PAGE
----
Despite having a co-writing credit on the song that entitles him to about 18%-22% of the publishing royalties, Thicke appears to have had limited involvement other than singing it.
"This is what happens every day in our industry," said Williams during his deposition. "You know, people are made to look like they have much more authorship in the situation than they actually do. So that's where the embellishment comes in."
A new Innocence of Muslims suit
A second actor has sued Google over the controversial Innocence of Muslims film. According to the Hollywood Reporter, Gaylord Flynn has sued film maker Mark Basseley Youssef and Google for reproducing his performance without authorisation.
Flynn’s complaint says he never agreed to “place his likeness, image, persona, or dramatic performance into a hateful production, nor did he agree to be associated with hate speech in any form or fashion.”
The new complaint echoes a previous one by actress Cindy Garcia, who also featured in Innocence of Muslims and sued Google for copyright violation. Garcia had been told she was acting in an adventure film set in Arabia but the film turned out to be an inflammatory anti-Islamic film, for which Garcia received death threats. Garcia sued for copyright infringement after Google-owned YouTube refused to take the film down. She argued that she retained copyright in her contribution.
In February the Ninth Circuit agreed with Garcia, in a controversial ruling that ordered Google to remove the film from YouTube.
Patent reform on the Cards?
It is not only real life where patent reform is considered and then dropped. The show runner for the popular political drama House of Cards has revealed that a storyline involving patent reform was being considered for its second season, which was released on Netflix earlier this year.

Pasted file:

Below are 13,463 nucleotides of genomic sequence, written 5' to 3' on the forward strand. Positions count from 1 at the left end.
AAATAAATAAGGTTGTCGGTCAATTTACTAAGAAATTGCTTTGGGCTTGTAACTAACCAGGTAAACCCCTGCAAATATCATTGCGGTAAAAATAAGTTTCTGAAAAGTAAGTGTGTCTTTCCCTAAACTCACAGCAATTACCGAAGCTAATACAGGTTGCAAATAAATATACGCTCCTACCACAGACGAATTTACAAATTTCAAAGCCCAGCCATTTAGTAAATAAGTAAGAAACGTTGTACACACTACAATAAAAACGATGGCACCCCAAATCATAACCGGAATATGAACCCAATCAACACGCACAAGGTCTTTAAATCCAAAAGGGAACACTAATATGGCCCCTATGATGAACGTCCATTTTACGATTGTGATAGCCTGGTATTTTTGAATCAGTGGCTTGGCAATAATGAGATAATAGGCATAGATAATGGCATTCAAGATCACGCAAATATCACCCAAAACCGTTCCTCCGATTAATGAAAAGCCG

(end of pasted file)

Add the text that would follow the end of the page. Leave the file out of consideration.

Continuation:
“[I] was like we’re going to do a story on patent reform because I think patent reform is fascinating,” said Beau Willimon at an appearance with documentary maker Ken Burns this week, according to The Hill. “I truly do. And I want the rest of America to think patent reform is fascinating.
“If anybody’s going to make it sexy, it’s Francis [Underwood, the main character in the show, played by Kevin Spacey]. But you can’t always achieve miracles so we dispensed with that story.”
Also on the blog this week:
Join the debate about IP and innovation in our first Twitter Q&A
Is the B word now less of a curse?
Guest blog: Gwilym Roberts on the IPO’s mission to China
And in our news and analysis:
US Congressional Trademark Caucus established
WIPO launches multilingual database
Stokke suffers CJEU blow over shape marks
WIPO announces proposed appointments
Vermont AG confident as MPHJ tries to block case
Federal Circuit overturns $368m damage award in Apple case
NY AG sues Actavis over Alzheimer’s drug
Trade secrets bill clears House Judiciary Committee
USPTO extends PTAB comment period; Myriad revision out next month
Three patent attorneys join Finnegan London
Nokia's Richard Vary on the UPC, competitiveness and NPEs
Sujata Chaudhri starts new firm
Building an authentic brand
EPO’s Battistelli emphasises quality
How valuable are trade mark surveys?
The rules of the pharma game
AIPPI files intervention in Supreme Court of Canada case
Judge Gilmore interview: perspectives of a judicial diva
Leading AIPPI through a time of change
Interview: Benoît Battistelli, EPO President
Defining "the public" in copyright disputes
Looking back … and forward at AIPPI
Expansion of privilege in India called for
The messy problem of IP licensing during insolvency
New Zealand’s new patent law comes into effect
Interview: AIPPI President John Bochnovic
How to promote green technologies
AIPPI's influence around the world
Changes afoot for Hague System
Mock arbitration shines light on designs
ABC v Aereo – much ado about streaming
Standards and patents in spotlight at AIPPI